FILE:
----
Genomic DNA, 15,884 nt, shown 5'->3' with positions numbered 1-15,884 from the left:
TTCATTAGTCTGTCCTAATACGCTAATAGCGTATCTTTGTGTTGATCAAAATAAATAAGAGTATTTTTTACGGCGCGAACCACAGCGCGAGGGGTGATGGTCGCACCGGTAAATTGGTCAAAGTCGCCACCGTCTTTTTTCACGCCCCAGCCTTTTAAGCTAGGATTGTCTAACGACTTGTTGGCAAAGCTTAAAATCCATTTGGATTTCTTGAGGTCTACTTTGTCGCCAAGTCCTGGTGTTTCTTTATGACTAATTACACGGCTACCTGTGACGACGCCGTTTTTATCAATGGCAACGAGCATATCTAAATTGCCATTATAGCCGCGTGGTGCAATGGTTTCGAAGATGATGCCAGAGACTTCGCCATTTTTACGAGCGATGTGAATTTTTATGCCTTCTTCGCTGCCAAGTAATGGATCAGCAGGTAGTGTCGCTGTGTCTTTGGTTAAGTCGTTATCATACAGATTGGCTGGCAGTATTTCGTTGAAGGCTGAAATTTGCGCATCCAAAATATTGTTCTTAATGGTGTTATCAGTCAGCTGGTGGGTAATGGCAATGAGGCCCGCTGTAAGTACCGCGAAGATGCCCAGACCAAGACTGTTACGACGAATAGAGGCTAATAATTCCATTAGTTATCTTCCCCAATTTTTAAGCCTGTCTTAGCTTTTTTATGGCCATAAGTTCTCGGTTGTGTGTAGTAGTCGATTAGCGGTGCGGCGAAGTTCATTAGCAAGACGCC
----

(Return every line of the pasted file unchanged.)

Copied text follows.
Genomic DNA, 15,884 nt, shown 5'->3' with positions numbered 1-15,884 from the left:
TTCATTAGTCTGTCCTAATACGCTAATAGCGTATCTTTGTGTTGATCAAAATAAATAAGAGTATTTTTTACGGCGCGAACCACAGCGCGAGGGGTGATGGTCGCACCGGTAAATTGGTCAAAGTCGCCACCGTCTTTTTTCACGCCCCAGCCTTTTAAGCTAGGATTGTCTAACGACTTGTTGGCAAAGCTTAAAATCCATTTGGATTTCTTGAGGTCTACTTTGTCGCCAAGTCCTGGTGTTTCTTTATGACTAATTACACGGCTACCTGTGACGACGCCGTTTTTATCAATGGCAACGAGCATATCTAAATTGCCATTATAGCCGCGTGGTGCAATGGTTTCGAAGATGATGCCAGAGACTTCGCCATTTTTACGAGCGATGTGAATTTTTATGCCTTCTTCGCTGCCAAGTAATGGATCAGCAGGTAGTGTCGCTGTGTCTTTGGTTAAGTCGTTATCATACAGATTGGCTGGCAGTATTTCGTTGAAGGCTGAAATTTGCGCATCCAAAATATTGTTCTTAATGGTGTTATCAGTCAGCTGGTGGGTAATGGCAATGAGGCCCGCTGTAAGTACCGCGAAGATGCCCAGACCAAGACTGTTACGACGAATAGAGGCTAATAATTCCATTAGTTATCTTCCCCAATTTTTAAGCCTGTCTTAGCTTTTTTATGGCCATAAGTTCTCGGTTGTGTGTAGTAGTCGATTAGCGGTGCGGCGAAGTTCATTAGCAAGACGCC